April 13, 2024
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Book Sale to Raise Funds for Shalva

“I find it very rewarding making difficult lives easier,” says Deena Winchester. The Ma’ayanot junior who has done work for Friendship Circle spent this past summer in Israel with Bnei Akiva. She was part of the Mach Hach Ba’Aretz program. While there, Deena got involved with Shalva.

Shalva was founded in 1990 by Kalman and Malki Samuels. It is the Association for Mentally and Physically Challenged Children in Israel. It provides quality care and support to children with special needs and their families. Shalva operates a range of therapeutic and recreational programs, from infancy to adulthood. It is non-denominational and free of charge. Shalva has two facilities, including one in Yerushalayim and one in Gush Etzion.

Deena was impressed with Shalva and how it “helps kids to lead more normative lives.” Deena went on: “These kids have a home away from home no matter their ethnicity or religion, and Shalva is open to everyone, which makes it unique.”

Shalva is involved with the Jerusalem Marathon. In the 2014 Jerusalem Marathon, Team Shalva was the largest organized group with over 350 people running for the association. In fact, the marathon is one of the major ways that Shalva raises funds for its association. Daniel Kolat of Teaneck is a development executive at Shalva who has been with them for over a year and came to the charity from the business world. He says of his work at Shalva, “It’s a joy to come to work every day and feel like you are making a difference.”

Kolat’s job primarily revolves around recruiting participants for the marathon. Due to Kolat’s efforts Shalva now has 12 high schools (last year they had three) in addition to many other groups that will be running for it in the marathon. Ma’ayanot is one such school. In order for a high school to participate, the school has to supply a chaperone who will recruit and supervise the students. In addition, there must be a minimum of 10 students who commit to running in the marathon. High school students need to raise $2,700 in order to participate in the marathon (college students and adults must raise $3,000). Last year, via the Jerusalem Marathon, Shalva raised $500,000, and this year they expect to raise more.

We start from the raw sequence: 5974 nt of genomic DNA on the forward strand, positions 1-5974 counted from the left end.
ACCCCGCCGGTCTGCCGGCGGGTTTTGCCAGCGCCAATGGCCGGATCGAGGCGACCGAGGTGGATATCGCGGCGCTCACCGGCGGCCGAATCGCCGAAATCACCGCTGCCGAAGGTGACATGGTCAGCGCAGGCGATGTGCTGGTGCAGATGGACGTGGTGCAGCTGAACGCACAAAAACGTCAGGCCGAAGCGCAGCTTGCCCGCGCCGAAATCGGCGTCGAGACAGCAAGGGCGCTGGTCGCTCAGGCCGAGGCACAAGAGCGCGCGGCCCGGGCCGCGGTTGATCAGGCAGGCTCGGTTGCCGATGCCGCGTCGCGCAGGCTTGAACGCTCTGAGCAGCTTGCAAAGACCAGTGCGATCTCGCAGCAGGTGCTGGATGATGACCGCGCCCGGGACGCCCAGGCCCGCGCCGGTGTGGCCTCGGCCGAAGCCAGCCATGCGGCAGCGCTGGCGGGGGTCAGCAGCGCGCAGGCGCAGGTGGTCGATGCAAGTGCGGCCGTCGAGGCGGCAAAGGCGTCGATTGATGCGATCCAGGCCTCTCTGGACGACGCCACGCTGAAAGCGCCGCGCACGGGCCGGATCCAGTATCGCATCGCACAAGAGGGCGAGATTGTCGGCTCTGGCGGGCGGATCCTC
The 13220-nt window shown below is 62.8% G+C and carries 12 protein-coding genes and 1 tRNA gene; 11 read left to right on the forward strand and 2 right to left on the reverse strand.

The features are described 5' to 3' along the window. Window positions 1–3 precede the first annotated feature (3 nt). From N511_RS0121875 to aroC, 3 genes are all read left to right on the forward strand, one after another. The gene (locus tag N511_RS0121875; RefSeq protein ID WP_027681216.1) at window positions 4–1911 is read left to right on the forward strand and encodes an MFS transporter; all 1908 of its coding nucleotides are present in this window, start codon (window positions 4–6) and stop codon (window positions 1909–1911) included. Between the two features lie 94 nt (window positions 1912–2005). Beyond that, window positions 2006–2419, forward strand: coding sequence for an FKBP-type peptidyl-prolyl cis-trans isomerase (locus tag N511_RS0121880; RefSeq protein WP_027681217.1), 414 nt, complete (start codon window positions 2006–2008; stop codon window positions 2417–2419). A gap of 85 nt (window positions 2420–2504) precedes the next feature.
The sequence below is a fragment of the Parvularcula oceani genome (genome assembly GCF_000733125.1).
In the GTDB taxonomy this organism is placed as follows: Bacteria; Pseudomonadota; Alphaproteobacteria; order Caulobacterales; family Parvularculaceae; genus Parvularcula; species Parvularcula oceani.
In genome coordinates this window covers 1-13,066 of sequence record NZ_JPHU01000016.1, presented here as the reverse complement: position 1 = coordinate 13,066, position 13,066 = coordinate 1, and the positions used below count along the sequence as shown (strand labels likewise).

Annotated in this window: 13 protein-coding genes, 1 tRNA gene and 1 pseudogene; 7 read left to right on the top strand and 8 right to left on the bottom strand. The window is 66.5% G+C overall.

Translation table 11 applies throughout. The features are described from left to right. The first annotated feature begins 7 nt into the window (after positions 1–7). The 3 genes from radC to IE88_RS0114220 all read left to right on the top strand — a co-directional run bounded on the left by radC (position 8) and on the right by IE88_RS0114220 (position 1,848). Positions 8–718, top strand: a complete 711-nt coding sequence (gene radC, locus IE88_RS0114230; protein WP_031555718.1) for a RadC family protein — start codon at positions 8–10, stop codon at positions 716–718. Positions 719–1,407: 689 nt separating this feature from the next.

Since coming home from Israel, Deena has wanted to stay involved with Shalva. The marathon was the perfect route due so. Deena, who describes herself as “not so coordinated,” has always loved running. In fact, she joined her school’s track team last year. However, Deena is a sprinter. Determined to participate in the Jerusalem Marathon, Deena has begun training and plans on being ready to run a 10K (just over 6 miles) when the marathon is held on Friday, March 13.

The greater challenge, as Deena sees it, is raising the $2700 in order to qualify. To raise the money, Deena has organized a book sale. Kolat says of Deena and her book sale, “She should be an inspiration to us all for her creative way to raise money.” Kolat added that a few of the high schools have sought out interesting ways to raise money, including a basketball tournament and a Frisbee tournament.

Deena’s book sale will take place from 12–4 on Sunday, December 7th at Congregation Ahavat Achim in Fair Lawn. In order to spark interest and get donations, Deena put up flyers in kosher establishments and at Ma’ayanot.and spoke to friends. “The books have been donated by students and teachers at Ma’ayanot. Also, many came from people in the Fair Lawn community,” said Deena.

Deena began collecting books in the beginning of November and currently has over 500 books. Most books will go for $5. However, there are many children’s books and some will go for as low as 25 cents. Deena has managed to collect a great variety of books. She said, “Everyone who comes could find a book.” Leftover books will be sold on Amazon. There will be some puzzles and games available for sale as well.

As Deena readies for the book sale, she is excited to be raising funds for Shalva. Deena believes strongly in Shalva’s mission. In fact, she is a natural fit for the organization as she is committed to “making sure that no matter what problems the kids may have that they are happy.” One day, the teen hopes to be a genetics counselor.

One hundred percent of what is raised by Deena and the other runners goes to Shalva. That’s because corporate sponsors underwrite the cost of the trip including the flight and the hotel. So, consider buying a book and helping Deena help Shalva.

To learn more about Shalva, go to shalva.org. To donate to the marathon, go to run4shalva.org

By Larry Bernstein

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